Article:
Soil Carbon

Get paid to improve

your soil quality

LawrieCo is proud to be a foundation member of the Soil Carbon Industry Group (SCIG), a leading organisation dedicated to accelerating the development of the soil carbon farming industry. LawrieCo, partnered with SCIG  aims to facilitate carbon drawdown and advocating for practices that improve soil health and mitigate climate change primarily in farming systems. Through our ongoing collaboration with SCIG, LawrieCo remains committed to finding innovative solutions for a more sustainable future.

How does it work?


Our End-To End Carbon Farming Solution:

  • Easy to join, No /Low cost to enter,
  • No ongoing testing or Audit costs
  • Mitigates future risk of carbon losses
  • Strategic project area registration to maximise credits returned
  • Easy to use farm nutrition programs / products to build your soil carbon levels
  • Keeps your land in production – Not locked up
  • Satellite monitoring of soil carbon stocks
  • Hold your carbon credits to offset farm emissions
  • Or trade your carbon credits when it suits you
  • Retain all of the benefits extra soil carbon has for your farm – Increased moisture / nutrient holding capacity, farm productivity, soil & plant health.

Enter your details to download your copy of LawrieCo’s 6 Step summary and Carbon Builders overview

LawrieCo’s Soil Carbon Regeneration System Incorporates biological applied science and regenerative bio fertilisers. It’s the science that makes building soil carbon possible. Our 22+ years of Research and Product Development has culminated in a suite of products that support soil carbon regeneration whilst maintaining / boosting the productivity of your enterprise.

Our carbon crediting program is world class connecting growers with rigorous the Federal Government Emission Reduction Fund, ensuring the viability of credits issued.

To find out how to get started on your farm, call one of LawrieCo’s Area Mangers. Or send us your details and we will call you back .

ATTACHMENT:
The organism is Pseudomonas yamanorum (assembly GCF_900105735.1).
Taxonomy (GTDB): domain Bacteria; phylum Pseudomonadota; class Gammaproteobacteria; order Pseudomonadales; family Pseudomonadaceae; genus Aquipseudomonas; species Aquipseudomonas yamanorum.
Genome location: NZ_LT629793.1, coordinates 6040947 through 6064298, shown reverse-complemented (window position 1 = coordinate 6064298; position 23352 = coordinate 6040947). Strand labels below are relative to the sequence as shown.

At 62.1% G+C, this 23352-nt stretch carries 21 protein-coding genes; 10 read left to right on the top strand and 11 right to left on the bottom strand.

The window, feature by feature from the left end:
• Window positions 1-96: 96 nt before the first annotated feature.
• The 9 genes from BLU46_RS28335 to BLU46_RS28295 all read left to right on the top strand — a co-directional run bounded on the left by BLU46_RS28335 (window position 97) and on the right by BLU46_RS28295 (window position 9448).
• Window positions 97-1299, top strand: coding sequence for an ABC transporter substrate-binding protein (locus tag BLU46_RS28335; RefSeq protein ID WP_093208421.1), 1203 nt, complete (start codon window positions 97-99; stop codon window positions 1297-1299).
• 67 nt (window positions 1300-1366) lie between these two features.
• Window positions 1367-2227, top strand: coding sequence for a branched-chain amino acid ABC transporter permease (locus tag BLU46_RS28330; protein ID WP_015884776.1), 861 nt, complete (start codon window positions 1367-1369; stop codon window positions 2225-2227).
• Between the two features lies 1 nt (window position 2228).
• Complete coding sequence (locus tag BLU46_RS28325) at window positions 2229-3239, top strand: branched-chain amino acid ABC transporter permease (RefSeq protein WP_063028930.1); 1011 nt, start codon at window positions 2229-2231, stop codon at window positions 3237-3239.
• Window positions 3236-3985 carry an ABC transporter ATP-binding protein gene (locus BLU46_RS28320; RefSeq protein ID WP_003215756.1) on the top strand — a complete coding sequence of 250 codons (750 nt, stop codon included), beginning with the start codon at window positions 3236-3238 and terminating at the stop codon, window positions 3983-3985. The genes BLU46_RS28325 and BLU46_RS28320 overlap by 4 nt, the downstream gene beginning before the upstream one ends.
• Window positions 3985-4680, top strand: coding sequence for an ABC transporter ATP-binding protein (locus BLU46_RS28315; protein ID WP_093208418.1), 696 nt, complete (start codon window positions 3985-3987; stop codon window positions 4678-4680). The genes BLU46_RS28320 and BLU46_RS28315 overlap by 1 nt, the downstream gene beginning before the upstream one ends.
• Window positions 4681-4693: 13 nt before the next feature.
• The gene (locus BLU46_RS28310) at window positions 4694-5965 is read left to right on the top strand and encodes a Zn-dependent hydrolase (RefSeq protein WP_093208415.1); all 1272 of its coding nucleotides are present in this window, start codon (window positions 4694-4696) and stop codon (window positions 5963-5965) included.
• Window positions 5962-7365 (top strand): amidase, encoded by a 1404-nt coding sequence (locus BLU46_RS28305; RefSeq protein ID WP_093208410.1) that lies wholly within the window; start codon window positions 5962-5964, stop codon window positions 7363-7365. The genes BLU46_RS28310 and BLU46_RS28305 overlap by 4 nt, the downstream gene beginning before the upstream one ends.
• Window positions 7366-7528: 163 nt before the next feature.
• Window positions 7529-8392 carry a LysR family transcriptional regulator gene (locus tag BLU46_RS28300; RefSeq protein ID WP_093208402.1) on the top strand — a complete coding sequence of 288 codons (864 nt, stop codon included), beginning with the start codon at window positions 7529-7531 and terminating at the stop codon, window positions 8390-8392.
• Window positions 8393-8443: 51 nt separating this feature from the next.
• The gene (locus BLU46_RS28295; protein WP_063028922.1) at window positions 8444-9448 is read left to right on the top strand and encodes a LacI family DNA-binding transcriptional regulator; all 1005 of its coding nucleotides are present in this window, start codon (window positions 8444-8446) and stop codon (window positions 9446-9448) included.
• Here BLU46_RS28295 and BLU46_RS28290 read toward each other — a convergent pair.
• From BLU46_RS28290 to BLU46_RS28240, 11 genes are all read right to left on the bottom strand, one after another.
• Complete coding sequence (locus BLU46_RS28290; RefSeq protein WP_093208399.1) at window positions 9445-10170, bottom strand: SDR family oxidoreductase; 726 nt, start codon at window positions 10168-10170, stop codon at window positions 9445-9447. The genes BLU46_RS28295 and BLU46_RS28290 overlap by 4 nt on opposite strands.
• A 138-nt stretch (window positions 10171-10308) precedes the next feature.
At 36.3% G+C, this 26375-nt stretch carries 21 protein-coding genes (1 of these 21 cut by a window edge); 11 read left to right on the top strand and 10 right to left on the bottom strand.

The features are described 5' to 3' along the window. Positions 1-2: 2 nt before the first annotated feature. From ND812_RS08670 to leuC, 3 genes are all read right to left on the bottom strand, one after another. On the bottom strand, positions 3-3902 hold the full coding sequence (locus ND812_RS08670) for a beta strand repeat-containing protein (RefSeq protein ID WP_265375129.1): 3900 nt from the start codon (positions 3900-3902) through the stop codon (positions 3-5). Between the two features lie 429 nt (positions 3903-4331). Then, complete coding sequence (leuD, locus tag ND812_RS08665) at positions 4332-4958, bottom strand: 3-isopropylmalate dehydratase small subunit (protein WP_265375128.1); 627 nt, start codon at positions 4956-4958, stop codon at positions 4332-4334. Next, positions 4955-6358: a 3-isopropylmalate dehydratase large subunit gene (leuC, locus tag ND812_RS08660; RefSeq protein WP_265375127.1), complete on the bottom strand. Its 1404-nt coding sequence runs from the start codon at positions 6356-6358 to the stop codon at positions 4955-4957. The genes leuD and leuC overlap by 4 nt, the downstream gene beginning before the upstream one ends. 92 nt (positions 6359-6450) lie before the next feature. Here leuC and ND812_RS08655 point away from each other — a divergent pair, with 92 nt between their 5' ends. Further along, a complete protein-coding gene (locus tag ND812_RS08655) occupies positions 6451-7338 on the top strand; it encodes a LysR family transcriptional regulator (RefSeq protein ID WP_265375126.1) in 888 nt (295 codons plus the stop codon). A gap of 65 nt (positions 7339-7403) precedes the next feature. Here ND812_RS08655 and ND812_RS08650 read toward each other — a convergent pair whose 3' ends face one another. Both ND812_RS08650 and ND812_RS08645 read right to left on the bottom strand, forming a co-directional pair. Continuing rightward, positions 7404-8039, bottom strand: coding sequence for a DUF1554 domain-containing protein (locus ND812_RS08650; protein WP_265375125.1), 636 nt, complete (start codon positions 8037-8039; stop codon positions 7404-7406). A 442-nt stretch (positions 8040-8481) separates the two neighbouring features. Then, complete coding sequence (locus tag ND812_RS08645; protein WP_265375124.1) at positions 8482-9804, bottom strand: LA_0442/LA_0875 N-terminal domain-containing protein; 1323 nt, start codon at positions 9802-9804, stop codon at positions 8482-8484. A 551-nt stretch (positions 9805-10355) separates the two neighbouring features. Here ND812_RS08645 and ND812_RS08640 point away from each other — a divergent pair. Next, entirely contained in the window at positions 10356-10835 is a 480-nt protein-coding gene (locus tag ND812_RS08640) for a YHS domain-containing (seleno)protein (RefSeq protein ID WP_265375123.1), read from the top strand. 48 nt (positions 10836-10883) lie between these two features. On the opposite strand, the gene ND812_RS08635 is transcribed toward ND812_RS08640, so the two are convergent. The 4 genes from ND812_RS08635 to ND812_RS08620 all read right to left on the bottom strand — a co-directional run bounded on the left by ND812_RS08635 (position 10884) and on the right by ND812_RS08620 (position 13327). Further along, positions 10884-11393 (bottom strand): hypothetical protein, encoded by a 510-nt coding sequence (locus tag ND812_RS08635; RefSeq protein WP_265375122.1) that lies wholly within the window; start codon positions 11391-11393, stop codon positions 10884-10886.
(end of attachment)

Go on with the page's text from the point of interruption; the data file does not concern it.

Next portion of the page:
Pioneers in building Soil Carbon

LawrieCo’s passion for rebuilding soil carbon dates back to prior to the formation of LawrieCo as a company. Back to the days when the ‘R&D’ to farm sustainably and to build fertility happened on Adrian Lawrie’s broadacre cropping property on the edge of the Flinders Ranges. At this early stage the key drivers for rebuilding soil carbon were its value in building fertility, water-use efficiency and it’s link to improved farm gross margins.

Over the past 22 years, LawrieCo has evolved to offer a full range of fertility and soil carbon building programs in broadacre, grazing, turf and horticultural enterprises. Allowing landowners to adopt regenerative soil and plant nutrition practices and to participate in the Federal Governments paid soil carbon credit program – The Emissions Reduction Fund (ERF). In recent years the barriers to entry to participating in the ERF for growers building soil carbon have been removed and the accessibility continues to further develop.

In the meantime the movement into regenerative Ag is gaining much momentum and the adoption of carbon saving or carbon building practice like ‘no-till’ has become a goal for many growers, who are realising the value of soil carbon for it’s water holding properties.

Now is a great time to adopt LawrieCo’s regenerative nutrition practices and commence building soil carbon for improved farm productivity and consider joining the ERF scheme for a second income stream.

Learn more about establishing your soil carbon project

Our History with Soil Carbon
Why start a project?
What are the benefits?
What is the financial return?
What are the downsides?
What are the common misconceptions?
How to build soil carbon

Land Management practices improving soil health

Soil Organic Carbon is Profitable

CSIRO Land and Water report indicates Soil Organic Carbon Levels impact on Farm Gross Margin Profit – Wagga Wagga NSW.

Multiple Soil Organic Carbon tests were taken from 35 properties and correlated with GM Profit.


Soil Health, Carbon Decline and Microbial Imbalance

Victorian DPI Walpeup Research station shows a decline in key soil health parameters including microbial imbalances over 80 years.

In 1925: Soil health in 1925 was close to ideal as assessed by the soil health assessments (70-90% of optimal). Important soil microbes Active Bacteria : Active Fungi were in ideal ratios to each other (1:1)

By 2005: The soil health assessments have declined to 20-40% of the optimal levels. Active Fungi have declined to less than 50% of optimum whereas Active Bacteria have increased to 200% of optimum

Soil health decline impacts on productivity:
Until 1960, soil Carbon Bacteria & Fungi were at good levels and their relative ratio was ideal.  Alarmingly in 2005 Fungi levels are now only 10% of Bacteria, i.e. F1 : B10. This represents a severe loss of soil health, impacting on the soil’s water holding capacity, structure and plant resilience in low rainfall years.

Subscribe to our E-News

47 Naweena Road, Regency Park SA 5010
Telephone 08 8260 1134